I am looking for 1 of 2 outcomes preflop here.  Either for him to fold directly, or to call.  If he 4-bets, I can comfortably fold my AQ  knowing I was in bad shape.   If he calls, that’s actually a good thing and what I prefer in this situation, and here’s why:

His calling range will be very narrow, and consist largely of AK and JJ-QQ (and maybe some TT combos).  Obviously that range is smashing AQ, but remember I’m not playing the hand, I’m playing the situation.  Because my line looks significantly like AA or KK to him, and to get to showdown in a 3-bet pot on 100 bb stacks he will have to put his whole stack in if I barrel, he will not often be continuing this hand to showdown.  If he’s got AK and he misses, he will simply fold to my flop c-bet.  Even if he hits the K, this guy is capable of finding a fold if convinced to stack off I must have AA or AK myself with a K on the board (again, looser players and fish require a much different approach obviously).  If he’s got QQ and doesn’t flop a set, he’ll fold to a c-bet if an ace or king come.  What if the flop is small?  That’s ok, because he is still very unlikely to be willing to stack all the way off with QQ vs. what he perceives must be AA or KK the vast majority of the time. 

The flop came 855 rainbow, a fantastic flop for my situation.  He checked, and I continuation bet $75 into the pot of $127.  He called me rather quickly.  In understanding the villain and the plan for this hand, the call is actually a good result.  It narrows his range to basically QQ/JJ/some TT’s.  He is never check/calling with AK high.  If you’re thinking “uh oh, he’s got you Dave, you need to hit an ace or queen now”, think again.  Against an opponent who would call down with an overpair for stacks here, we’d need to help our hand.   Against this player, I believe that all I need to do is fire the turn barrel to get him to make his disciplined laydown and not pay off my apparent AA/KK.  If the read is wrong, having an ace or queen to catch is a bonus, a bit of insurance against a misread.  But I was very confident this read was right.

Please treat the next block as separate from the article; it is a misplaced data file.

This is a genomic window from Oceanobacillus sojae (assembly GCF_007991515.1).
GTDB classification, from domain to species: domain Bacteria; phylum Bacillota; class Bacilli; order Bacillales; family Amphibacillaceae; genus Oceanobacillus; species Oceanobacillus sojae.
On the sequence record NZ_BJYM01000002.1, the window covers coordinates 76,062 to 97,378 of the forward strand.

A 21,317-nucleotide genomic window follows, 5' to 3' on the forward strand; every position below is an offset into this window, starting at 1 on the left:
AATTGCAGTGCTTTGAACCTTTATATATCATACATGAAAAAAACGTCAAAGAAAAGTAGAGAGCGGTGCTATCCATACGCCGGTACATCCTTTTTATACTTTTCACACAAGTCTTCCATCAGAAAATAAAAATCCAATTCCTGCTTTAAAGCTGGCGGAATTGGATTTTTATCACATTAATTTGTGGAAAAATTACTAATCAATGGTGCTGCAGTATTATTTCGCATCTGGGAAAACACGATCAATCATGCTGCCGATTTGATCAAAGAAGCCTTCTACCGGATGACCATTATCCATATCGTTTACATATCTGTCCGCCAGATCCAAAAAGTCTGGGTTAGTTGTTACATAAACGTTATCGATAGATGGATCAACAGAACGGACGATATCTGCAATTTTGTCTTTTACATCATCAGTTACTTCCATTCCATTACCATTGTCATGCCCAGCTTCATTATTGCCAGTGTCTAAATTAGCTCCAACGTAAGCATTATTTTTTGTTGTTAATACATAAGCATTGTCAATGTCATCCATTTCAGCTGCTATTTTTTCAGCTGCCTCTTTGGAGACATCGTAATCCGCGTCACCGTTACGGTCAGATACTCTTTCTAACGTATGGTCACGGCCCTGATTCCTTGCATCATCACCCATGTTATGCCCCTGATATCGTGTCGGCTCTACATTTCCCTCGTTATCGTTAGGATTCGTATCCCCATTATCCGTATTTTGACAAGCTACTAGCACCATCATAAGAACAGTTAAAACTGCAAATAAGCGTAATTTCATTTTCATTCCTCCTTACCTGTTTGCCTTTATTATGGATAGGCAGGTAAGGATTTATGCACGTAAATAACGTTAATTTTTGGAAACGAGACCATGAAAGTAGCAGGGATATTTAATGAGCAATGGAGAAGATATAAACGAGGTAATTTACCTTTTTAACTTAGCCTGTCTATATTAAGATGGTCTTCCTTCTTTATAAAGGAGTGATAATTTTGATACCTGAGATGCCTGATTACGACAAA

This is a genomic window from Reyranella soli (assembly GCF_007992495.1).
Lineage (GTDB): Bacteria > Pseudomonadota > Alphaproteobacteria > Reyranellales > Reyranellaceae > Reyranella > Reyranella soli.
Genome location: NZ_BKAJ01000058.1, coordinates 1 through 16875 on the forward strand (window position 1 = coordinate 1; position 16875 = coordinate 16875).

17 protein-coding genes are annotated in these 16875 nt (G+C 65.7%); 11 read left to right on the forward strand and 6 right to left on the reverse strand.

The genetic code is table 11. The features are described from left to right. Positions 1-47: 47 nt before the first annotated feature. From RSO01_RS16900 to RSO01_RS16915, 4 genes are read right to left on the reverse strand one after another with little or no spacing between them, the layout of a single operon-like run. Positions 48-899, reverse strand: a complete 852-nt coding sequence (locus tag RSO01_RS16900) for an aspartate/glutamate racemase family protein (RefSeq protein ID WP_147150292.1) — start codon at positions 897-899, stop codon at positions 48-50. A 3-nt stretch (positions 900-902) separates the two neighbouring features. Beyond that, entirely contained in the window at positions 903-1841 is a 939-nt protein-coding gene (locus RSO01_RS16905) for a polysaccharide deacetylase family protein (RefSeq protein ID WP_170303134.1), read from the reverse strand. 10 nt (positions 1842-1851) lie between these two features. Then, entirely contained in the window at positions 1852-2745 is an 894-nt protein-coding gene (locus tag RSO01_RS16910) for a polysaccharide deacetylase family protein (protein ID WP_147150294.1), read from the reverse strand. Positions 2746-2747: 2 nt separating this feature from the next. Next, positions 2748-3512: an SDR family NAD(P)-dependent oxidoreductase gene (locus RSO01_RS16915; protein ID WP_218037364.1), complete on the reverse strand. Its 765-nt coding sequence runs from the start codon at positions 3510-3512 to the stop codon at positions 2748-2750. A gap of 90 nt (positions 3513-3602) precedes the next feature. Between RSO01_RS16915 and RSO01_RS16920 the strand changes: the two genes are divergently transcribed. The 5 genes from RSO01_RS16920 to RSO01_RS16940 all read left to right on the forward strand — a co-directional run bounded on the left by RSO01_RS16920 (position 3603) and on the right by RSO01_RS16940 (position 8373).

An ace on the turn would be nice, since I’m quite sure that would give me the best hand, but I got the next best card really, a King.  Make no mistake, I do feel confident he was check-folding to a rag card and a 2nd barrel, but when he check-calls the flop he is doing so with the hopes I have AK and will shut it down when called (this is typical play for AK too at these levels).   If I had the AA or KK I was repping, then he’s done, and if I did happen to have AK as his flop call hopes, then I sucked out.

He checked, I pondered a bit as though trying to decide how much to value bet, and came out with $130.  He tanked for a bit, clearly disgusted, and tried to get a read on me.  After maybe 30 seconds he showed me JJ and mucked. 

By using my knowledge of this opponent (very specific reads) and looking for situations instead of hands, I was able to find a spot that I expect will be very profitable in the long term by thinking outside the box, rather than making the more standard play. 

In my next blog, I will share another encounter with this villain from that night, and something I did that is very rare for me.   Until next time….